How I Filter The Noise, Beth Harte

with 9 Comments

beth-harteBeth Harte is a marketer, blogger, speaker, communicator, thinker, connector (people & dots), adjunct professor and Community Manager for MarketingProfs. Beth’s blog, The Harte of Marketing is featured in AdAge’s Power 150. Beth also blogs for MarketingProfs Daily Fix blog.

How We FilterThe more you engage in social media, the more you realize that there are a lot of folks out there talking just to talk and that there are some folks that aren’t as well known, but are absolutely brilliant. Of course, brilliant is a highly subjective term. For me brilliance isn’t someone who’s like Einstein. For me a brilliant person is the one who has a unique voice, isn’t a lemming, questions the status quo, always tries to spark a conversation (no matter how small or large) with an insightful post, tweet or comment, and someone I learn something new or different from.

So, how do I cut through the clutter to find these brilliant people?

Tweetdeck

When dealing with Twitter, I like to use Tweetdeck because it allows me to create groups…lots of groups! I create groups of friends, people who tweet on certain topics, keywords – you name it!
The more I can slice and dice (I am a marketer, after all), the more I can find those brilliant people and nuggets of information that they might be sharing.

BackType

beth-backtypeBackType is a cool site that allows you to keep track of your comments, people who have commented about you and, more importantly, the comments that people you follow leave for others. BackType also allows you to search on keywords, again, very helpful to a marketer. The best part about BackType is I can see where the people I follow leave comments, which helps me to find blogs or smart folks that I may not have known about.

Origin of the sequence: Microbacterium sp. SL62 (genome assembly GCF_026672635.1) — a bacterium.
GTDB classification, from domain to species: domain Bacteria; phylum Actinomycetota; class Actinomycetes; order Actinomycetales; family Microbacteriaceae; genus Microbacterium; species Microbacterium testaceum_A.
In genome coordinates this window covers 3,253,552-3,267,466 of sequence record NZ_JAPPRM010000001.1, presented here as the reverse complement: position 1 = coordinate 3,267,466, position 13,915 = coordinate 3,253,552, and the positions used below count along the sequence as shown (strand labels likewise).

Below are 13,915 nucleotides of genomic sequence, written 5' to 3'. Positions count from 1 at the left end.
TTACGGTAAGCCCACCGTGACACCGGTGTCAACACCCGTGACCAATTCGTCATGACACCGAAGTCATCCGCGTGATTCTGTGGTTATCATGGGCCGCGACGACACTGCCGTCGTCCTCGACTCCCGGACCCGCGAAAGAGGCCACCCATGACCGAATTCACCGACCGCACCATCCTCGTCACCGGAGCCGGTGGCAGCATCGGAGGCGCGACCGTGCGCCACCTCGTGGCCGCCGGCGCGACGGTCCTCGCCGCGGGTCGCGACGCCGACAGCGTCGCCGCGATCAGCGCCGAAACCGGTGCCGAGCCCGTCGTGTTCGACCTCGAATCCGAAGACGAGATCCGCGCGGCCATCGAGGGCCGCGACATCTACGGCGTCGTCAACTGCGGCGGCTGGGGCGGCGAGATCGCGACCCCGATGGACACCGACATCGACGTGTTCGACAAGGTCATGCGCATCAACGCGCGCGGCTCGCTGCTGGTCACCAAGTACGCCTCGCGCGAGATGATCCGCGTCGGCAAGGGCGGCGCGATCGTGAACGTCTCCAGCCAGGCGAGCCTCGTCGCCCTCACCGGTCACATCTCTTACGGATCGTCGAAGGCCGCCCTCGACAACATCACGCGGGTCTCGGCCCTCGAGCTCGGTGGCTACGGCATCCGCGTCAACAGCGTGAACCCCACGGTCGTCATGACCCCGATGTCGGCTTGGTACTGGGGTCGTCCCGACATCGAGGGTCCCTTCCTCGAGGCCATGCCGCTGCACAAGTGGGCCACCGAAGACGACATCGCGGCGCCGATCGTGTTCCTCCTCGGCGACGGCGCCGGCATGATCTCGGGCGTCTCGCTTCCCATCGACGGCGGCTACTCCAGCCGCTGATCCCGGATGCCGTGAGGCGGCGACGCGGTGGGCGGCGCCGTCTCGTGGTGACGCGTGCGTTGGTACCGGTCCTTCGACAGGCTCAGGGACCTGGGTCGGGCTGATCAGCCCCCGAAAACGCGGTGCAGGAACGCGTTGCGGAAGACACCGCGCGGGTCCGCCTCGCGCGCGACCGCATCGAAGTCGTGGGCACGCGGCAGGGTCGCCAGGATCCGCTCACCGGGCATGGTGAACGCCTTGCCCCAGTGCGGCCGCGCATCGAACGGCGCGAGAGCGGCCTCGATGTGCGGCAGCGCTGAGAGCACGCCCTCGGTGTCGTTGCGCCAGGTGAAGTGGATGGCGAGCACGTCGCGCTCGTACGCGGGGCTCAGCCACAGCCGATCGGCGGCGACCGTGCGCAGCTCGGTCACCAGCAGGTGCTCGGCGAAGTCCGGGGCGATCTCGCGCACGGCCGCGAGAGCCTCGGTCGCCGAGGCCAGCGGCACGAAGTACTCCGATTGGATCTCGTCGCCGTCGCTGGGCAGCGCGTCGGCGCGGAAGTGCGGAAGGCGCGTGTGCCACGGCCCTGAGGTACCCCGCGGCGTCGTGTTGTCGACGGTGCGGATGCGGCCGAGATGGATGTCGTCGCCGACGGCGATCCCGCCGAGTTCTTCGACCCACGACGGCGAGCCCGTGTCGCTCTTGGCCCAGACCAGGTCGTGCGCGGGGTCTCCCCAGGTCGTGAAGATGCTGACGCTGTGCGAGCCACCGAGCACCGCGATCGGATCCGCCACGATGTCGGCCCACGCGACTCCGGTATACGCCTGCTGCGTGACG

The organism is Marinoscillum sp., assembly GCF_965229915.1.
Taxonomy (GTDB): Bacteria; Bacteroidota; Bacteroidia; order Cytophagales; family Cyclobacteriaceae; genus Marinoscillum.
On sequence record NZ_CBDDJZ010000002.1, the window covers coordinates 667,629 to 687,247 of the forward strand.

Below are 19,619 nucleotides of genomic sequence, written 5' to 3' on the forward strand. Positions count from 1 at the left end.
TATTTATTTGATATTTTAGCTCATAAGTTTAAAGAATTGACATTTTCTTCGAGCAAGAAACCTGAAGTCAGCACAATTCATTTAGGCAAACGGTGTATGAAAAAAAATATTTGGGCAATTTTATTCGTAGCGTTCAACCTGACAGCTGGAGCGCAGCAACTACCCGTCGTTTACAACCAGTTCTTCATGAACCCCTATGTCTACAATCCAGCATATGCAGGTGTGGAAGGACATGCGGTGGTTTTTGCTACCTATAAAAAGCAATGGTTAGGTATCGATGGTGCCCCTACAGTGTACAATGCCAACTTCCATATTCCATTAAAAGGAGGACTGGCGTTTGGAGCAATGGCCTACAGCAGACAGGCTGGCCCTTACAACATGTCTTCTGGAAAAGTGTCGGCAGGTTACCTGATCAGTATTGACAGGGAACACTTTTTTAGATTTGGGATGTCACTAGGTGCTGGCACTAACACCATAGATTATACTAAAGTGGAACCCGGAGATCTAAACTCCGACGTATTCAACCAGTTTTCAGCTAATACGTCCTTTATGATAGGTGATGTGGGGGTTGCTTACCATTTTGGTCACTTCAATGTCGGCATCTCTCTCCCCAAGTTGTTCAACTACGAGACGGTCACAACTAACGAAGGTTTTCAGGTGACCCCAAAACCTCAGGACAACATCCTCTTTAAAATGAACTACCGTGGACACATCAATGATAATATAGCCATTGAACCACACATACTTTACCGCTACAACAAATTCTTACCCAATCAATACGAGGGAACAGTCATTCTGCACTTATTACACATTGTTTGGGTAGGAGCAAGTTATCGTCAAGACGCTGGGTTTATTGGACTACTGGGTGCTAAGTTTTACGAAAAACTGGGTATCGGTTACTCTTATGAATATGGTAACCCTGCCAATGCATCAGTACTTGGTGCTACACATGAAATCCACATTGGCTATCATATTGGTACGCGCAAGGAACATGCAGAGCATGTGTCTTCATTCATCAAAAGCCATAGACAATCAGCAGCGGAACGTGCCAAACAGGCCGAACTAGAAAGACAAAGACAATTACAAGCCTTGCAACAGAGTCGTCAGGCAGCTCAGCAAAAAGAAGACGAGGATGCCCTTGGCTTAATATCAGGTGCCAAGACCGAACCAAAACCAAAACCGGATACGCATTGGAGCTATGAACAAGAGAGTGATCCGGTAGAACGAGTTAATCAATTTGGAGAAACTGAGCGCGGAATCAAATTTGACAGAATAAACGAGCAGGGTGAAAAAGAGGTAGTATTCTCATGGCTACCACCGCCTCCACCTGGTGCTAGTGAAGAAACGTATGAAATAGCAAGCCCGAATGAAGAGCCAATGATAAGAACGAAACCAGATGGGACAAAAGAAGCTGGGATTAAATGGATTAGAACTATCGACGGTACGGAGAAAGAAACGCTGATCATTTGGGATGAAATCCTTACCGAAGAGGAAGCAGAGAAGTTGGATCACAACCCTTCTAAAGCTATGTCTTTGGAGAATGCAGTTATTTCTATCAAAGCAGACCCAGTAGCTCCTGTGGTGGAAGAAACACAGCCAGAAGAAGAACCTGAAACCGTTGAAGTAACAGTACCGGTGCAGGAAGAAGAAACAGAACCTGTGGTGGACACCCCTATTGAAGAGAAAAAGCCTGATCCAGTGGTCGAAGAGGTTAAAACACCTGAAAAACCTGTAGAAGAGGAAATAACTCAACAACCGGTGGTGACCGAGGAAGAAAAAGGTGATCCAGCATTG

Google Reader

I’d be lost without my Google Reader. Every time I find a new blog using the tools above, I add it to my Google Reader. You can imagine that over time, I have a TON of blogs bookmarked. Every morning, I change the reader to the “All Items” view and I scroll down all the posts, not by blogger…but by date. Those with the best or intriguing titles win my attention. Again, I also look for posts on topics, people’s names, and information I might not have had access to previously.

These tools might seem basic, and perhaps not so cool, but for a marketer, they relieve a lot of the time burden that social media places on us.

SERIES How I Filter the Noise – Jason Keath, Taylor Davidson, Beth Harte, Hermione Way, Wayne Sutton
  • Ok, ok, I am going to go sign up for backtype. I have avoided it for too long, but too many smart people seem to be using it. Plus the concept is sound.

    I follow the content of smart people and comments are definitely content. Quality content at that for many folks. I imagine you could even find some things out about a person's personality or certain interests you did not know about before.

    Thanks again for your take on this subject Beth.

  • Definitely: @Backtype is simply too powerful not to use. Following people starts with following what they create, what they share, what they read and what they comment on, each with it's own incentives, signals, benefits and costs for the creator and the follower; Backtype is simply the best solution I've seen for tracking people and keywords through comments.

  • life gives us exactly what we need at the exact moment we need it when we are in alignment with ourselves … this is the only real filter, and is impeccable … perhaps we can say that spiritual development practices are the only long-term noise filters …

  • For non-bloggers, I have just released a jQuery mashup with BackType and twitter to display tweets linking to your webpage directly onto it.

    http://www.raygun.org/backtweets/

  • Yep I agree with Taylor, Jason. So…have you signed up? What do you think? ;-)

  • I did sign up. Already using it a little. Definitely seems useful. Going to try it out in my morning regimen and see how it takes.

  • Yes, he has :)

  • Geez…nothing like peer pressure, eh? ;-)

  • It really does put a community around commenting. I like that. Brings
    more emphasis to the give and take we all would like to see more of on
    blog comments.

    jak (currently in Chicago at http://blogher.com – back in the CLT on
    Sunday)

    sent from my iPhone